Thurs., Sept. 16 - Sun, Sept. 19, 2010 Westin Galleria, Houston, Texas (Group Rate Code: 484 Bomb Group - $109/nite) Thus. @ 3PM - Registration & Welcome in Hospitality Suite Fri. - Tour George H.W. Bush Library & Messina Hof Winery (Bryan, Texas) Sat. - Tour San Jacinto Monument & Lunch at Monument Inn Sat. evening - Semi-formal banquet Sun. morning - Memorial Breakfast & Business Meeting Send your request for info to email@example.com
Hi guys, and THANK YOU for your service. My dad (now 90) was stationed around Foggia/Cerignola during the war, but time has faded his memory a bit. Since he's in the "twilight years" , I'd like to pass on his story to my children (2 and a half year old triplets), but the details are a little fuzzy. He was a navigator on several types of ship (B-17, 24, 29) throughout, but I don't know much else about his experience. I'd like to preserve that for posterity.
I'm not looking for "heroic" Hollywood-type anecdotes, but rather trying to fnd out anything to pass on to remember the huge sacrifice all you "boys" (at the time) made to make my life possible in this great country of ours today. Too many people today are ignorant of what your generation did to save our democracy, and I aim to change that. I'm attaching a couple of pics to this post for ANYONE who might remember him then. It would seriously make my decade if someone recognized him and could respond to this post. Here's my dad:
Name :Roy E: Crockett Rank: Not sure, but I think Lieutenant/Capt. eventually. Placement: Foggia, Cerignola (definitely, he remembers that) around 1942-43 (maybe 44?) Height": Around 5'8" Name: Roy E. Crockett
He also is (was) a big cigar smoker (why not?), at least later (trying to be Curt LeMay, maybe)?
My father never talks to me re: his war experiences, and I can understand how a man "walls-off" his emotions from such horrible times. I really would be beside myself with emotion to see people who maybe knew him the reply to this post (so will he). I am turning 40 in a week, and this would be a great birthday present to me. Seriously, guys, I'm not looking for the "Audie Murphy" story here... Just an account of a scared farm-kid from Ohio thrust into the fray of world politics at the age of 22-23. I know a lot of this time must be tough for you all to re-examine, but it is of the utmost importance that this story doesn't die-off with the "Greatest Generation". Check out the pics attached; one is of my dad, the other is of him and his ship buddies after they were rotated to New Mexico after the fall of italy. Thanks, guys...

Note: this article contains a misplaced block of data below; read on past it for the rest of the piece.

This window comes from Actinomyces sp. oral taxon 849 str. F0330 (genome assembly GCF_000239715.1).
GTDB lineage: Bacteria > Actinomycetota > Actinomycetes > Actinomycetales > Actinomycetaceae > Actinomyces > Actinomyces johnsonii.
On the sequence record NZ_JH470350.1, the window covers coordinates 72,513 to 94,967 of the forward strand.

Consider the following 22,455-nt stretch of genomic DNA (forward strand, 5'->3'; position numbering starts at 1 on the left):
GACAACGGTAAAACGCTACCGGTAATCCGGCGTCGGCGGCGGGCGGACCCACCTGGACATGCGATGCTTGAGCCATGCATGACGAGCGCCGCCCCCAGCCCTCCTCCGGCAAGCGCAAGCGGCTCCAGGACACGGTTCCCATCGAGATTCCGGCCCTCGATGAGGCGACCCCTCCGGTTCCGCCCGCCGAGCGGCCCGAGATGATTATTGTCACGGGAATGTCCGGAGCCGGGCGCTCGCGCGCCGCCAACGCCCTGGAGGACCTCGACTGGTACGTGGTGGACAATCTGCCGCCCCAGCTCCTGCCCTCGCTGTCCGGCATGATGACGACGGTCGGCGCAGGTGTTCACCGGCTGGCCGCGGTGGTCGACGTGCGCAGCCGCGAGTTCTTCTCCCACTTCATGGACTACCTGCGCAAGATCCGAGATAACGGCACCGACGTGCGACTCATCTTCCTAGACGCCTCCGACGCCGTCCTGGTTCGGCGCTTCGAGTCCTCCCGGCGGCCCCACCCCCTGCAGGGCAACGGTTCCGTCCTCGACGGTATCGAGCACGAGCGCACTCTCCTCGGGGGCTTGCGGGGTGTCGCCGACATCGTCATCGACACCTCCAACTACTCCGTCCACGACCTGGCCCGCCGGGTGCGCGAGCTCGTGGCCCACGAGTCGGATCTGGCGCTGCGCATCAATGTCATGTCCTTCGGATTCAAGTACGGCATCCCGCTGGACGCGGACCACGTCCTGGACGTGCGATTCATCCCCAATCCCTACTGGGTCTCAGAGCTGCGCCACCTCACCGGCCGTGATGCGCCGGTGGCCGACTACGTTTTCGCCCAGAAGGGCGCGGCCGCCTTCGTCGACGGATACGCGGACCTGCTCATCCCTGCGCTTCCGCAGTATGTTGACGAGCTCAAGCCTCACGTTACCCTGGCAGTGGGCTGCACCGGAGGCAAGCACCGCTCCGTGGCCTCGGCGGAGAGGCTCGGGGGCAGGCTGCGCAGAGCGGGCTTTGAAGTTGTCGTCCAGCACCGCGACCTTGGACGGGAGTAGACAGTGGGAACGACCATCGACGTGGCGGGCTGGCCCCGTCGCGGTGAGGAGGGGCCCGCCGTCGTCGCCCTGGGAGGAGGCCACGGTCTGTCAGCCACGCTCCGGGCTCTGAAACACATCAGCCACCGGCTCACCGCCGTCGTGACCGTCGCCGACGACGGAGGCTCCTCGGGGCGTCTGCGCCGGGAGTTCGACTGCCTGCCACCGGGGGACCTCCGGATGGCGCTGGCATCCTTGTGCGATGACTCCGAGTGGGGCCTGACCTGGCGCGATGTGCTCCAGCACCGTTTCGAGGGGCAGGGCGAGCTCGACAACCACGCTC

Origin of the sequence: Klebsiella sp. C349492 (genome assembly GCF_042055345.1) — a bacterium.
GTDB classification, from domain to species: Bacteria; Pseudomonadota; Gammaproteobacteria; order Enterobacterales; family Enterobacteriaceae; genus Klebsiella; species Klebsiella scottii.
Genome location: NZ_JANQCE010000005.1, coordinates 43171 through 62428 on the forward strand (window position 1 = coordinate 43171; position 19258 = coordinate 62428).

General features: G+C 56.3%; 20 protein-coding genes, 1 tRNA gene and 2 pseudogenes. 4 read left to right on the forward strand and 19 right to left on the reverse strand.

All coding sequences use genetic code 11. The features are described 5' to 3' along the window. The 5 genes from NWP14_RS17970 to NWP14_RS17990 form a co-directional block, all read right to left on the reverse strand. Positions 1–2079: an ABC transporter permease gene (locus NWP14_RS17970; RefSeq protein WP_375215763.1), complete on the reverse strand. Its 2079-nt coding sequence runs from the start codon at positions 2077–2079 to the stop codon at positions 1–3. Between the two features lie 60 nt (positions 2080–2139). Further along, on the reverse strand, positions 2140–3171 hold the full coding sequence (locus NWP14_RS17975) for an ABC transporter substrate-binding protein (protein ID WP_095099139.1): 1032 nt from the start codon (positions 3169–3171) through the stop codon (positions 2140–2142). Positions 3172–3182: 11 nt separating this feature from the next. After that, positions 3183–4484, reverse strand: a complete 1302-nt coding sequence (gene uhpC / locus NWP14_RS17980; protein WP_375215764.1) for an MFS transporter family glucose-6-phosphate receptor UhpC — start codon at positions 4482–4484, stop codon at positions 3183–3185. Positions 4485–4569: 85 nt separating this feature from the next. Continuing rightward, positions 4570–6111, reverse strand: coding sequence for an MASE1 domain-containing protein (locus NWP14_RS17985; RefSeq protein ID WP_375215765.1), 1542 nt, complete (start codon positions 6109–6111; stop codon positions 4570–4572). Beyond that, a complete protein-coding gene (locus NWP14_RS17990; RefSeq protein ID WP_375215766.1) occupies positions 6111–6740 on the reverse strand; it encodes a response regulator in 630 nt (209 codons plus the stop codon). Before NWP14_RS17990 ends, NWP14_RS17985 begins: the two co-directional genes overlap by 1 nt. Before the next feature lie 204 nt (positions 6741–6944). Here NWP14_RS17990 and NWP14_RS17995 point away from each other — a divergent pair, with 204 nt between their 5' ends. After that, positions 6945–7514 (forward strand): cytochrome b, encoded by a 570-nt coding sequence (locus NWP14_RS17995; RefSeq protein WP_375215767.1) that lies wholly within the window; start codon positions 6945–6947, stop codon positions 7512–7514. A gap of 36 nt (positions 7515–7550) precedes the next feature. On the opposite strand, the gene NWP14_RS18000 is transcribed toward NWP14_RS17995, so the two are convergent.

This is Hughes Glantzberg, webmaster of the 484th BG website. I'm also involved in the 461st BG.
I checked my database of 461st veterans and found your father listed in the 767th Squadron of the 461st BG. Your father was a radar observer assigned to the 461st on April 27, 1945. This was at the end of the war. It's possible that he was with another bomb group prior to this, but I don't have any records indicating where he came from.
Post by pathfinder505 on May 18, 2010 11:24:54 GMT -5
I am trying to find information on a local veteran who served in the 824th Bomb Squadron. His name was John W. Reeves Jr. and died 22 Aug 1944 while on a mission. This is for a local history project in Murfreesboro, TN where Reeves was from. Thanks in advance.
The aircraft was #44-41116 (nose number 21). The plane was apparently lost to fighters on a mission to Vienna. The Missing Aircrew Report is number 8395. The Pilot's name was John Ruthenberg. It may have been the crew's first mission when they went down on Aug 22, 1944.